In the State of Florida, millions of students are transported via school bus on a daily basis. The typical school bus is yellow or orange in color and clearly visible to all other drivers on the roadway. When there is a school bus on the roadway, other drivers should pay due care and drive safely. Of course, this is simple common sense; however, it is important to stress the importance of driving carefully when driving near school buses. Our most precious “cargo” is on board in the form of school aged students. At times, there are crashes involving two or more school buses who are following each other on a school outing or during a transportation run. When school buses collide, the force can be quite intense and personal injuries can and do result from these crashes. There is no immunity per se from liability for school districts for the negligence of a school bus driver. This should not be confused with the legal term – “Sovereign Immunity”. When a person reads the term “Sovereign Immunity”, one may get the idea that a claim or case cannot under any circumstances be pursued against a government entity. The truth of the matter is that a case or claim can be pursued against a government entity like a school district when there is a school bus crash that is the fault of a school bus driver. “Sovereign Immunity” only means that there are certain notices and procedures to follow when pursuing a case or claim against a government entity. For instance, there is a required formal – technical 6 month notice that is required to be given to the school district. Furthermore, there are limitations as to the amount of compensation that can be recovered and there are restrictions or limitations on the attorney fees that can be charged by a Florida Child Injury Lawyer representing the injured child.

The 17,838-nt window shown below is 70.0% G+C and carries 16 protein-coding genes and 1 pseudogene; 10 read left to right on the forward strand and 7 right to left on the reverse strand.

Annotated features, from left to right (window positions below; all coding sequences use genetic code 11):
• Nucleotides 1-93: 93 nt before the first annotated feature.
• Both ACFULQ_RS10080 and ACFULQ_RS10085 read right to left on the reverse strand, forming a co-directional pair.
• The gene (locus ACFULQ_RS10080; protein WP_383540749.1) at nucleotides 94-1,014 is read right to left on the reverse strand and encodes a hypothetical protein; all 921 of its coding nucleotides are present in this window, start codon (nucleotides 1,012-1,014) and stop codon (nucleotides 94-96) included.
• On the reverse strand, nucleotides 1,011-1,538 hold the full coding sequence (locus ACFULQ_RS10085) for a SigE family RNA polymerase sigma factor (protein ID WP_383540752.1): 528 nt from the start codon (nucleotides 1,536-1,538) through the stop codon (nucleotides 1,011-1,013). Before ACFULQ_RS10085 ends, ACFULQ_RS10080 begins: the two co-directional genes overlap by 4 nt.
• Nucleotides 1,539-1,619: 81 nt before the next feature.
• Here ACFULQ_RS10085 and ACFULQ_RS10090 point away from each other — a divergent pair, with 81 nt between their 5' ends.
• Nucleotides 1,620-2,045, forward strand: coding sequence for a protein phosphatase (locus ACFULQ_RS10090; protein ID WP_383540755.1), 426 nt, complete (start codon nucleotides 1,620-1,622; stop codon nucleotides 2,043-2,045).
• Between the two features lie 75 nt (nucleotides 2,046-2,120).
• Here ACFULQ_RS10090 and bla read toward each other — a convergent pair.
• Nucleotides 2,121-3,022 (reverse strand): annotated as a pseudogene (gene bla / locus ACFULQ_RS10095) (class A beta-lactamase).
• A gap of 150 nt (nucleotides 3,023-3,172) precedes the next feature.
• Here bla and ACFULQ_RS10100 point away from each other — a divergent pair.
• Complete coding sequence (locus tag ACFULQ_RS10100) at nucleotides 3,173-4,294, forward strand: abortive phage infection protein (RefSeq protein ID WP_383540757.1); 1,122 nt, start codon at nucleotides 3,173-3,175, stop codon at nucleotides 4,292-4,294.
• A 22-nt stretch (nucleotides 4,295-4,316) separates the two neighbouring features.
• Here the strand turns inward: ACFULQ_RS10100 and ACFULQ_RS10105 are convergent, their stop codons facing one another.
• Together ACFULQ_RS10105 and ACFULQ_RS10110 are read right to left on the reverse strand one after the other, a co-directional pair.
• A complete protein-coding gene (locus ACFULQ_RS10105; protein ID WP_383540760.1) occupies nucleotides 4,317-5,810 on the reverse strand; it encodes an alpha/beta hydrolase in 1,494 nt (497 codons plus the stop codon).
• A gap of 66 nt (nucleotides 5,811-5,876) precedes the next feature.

In the State of Florida, the law classifies a motor vehicle as a dangerous instrumentality. As such, the owner of a vehicle is liable for the negligent driving of the driver under the Dangerous Instrumentality Doctrine. This same set of laws makes a company liable for the driving of an employee given permission to drive a company vehicle. In the State of Florida and other States, there is a danger that exists in every community. Negligent driving in the form of distracted driving leads to far too many crashes and accidents which cause injuries to children and even the wrongful death of children. Distracted driving presents itself in different forms forms including but not limited to mobile phone use, texting, e-mailing, reading e-mails or texts, eating, drinking, smoking, dropping items, picking up items, etc. . . . Any action that takes away from the job at hand – driving the motor vehicle – can be classified as distracted driving.